Tuesday, January 19, 2010

Square 86: Ancient white cedars

Square 086

The oldest trees in Eastern North America are Eastern white cedars (Thuja occidentalis) that grow on the cliff face of the Niagara Escarpment. The oldest live individual so far identified is located at Lion's Head on Georgian Bay; it has 1141 growth rings. Some dead trees have been found with as many as 1653, and some, with pith wood missing, are estimated to have lived 1800 years.

T. occidentalis is a small tree, normally growing less than 20 metres, but the ancient trees of the escarpment are diminutive, stunted by exposure to the elements. Cedars are a favourite forage plant for deer. The cliff is the only place where they are safe from browsers, forest fires and competition from more vigorous trees.

My plant ecology prof in 1986 was Doug Larson. Imagine my surprise to see him appear a few years later in a Canadian Geographic article about the discovery of these ancient cedars, with which he is credited. The story is recounted in a book I hope to get my hands on soon, The Last Stand: A Journey Through the Ancient Cliff-Face Forest of the Niagara Escarpment by Larson and Peter Kelly. Larson was an energetic teacher, compelled with desire to impart the importance of botany to the masses. I don't know how far his enthusiasm spread, but it has certainly affected my life.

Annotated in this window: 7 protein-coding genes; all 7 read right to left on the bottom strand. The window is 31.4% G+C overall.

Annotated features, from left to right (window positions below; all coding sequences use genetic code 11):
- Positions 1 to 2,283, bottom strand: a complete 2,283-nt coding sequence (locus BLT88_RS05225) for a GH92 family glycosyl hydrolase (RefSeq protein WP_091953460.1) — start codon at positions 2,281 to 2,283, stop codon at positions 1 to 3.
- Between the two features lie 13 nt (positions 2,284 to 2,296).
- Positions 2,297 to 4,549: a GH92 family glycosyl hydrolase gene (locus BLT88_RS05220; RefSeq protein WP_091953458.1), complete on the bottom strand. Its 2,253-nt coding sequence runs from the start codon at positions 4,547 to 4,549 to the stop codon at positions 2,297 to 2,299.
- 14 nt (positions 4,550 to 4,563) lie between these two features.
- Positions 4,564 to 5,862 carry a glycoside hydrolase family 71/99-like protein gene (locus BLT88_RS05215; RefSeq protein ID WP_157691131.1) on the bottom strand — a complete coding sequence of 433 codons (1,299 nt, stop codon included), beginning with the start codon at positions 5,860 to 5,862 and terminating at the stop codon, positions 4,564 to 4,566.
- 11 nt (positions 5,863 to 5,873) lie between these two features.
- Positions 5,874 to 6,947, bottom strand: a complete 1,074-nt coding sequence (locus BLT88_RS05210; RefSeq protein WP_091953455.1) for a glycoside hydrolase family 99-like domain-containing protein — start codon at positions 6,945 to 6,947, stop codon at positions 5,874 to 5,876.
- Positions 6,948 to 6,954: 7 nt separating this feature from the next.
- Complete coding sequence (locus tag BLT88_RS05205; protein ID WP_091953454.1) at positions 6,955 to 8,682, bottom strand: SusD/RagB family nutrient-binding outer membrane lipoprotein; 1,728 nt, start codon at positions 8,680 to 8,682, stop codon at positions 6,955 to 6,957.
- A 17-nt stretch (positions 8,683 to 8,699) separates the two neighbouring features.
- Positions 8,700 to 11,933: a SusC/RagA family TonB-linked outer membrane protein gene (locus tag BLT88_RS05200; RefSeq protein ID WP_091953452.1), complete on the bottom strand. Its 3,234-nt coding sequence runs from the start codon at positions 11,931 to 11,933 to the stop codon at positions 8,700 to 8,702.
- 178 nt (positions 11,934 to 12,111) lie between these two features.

Lorraine Roy's quilt, Burning Bush, which hangs in my living room (see square 43), also reminds me of the flora of the Niagara Escarpment. Sometimes it is not the big, impressive things that are most enduring.

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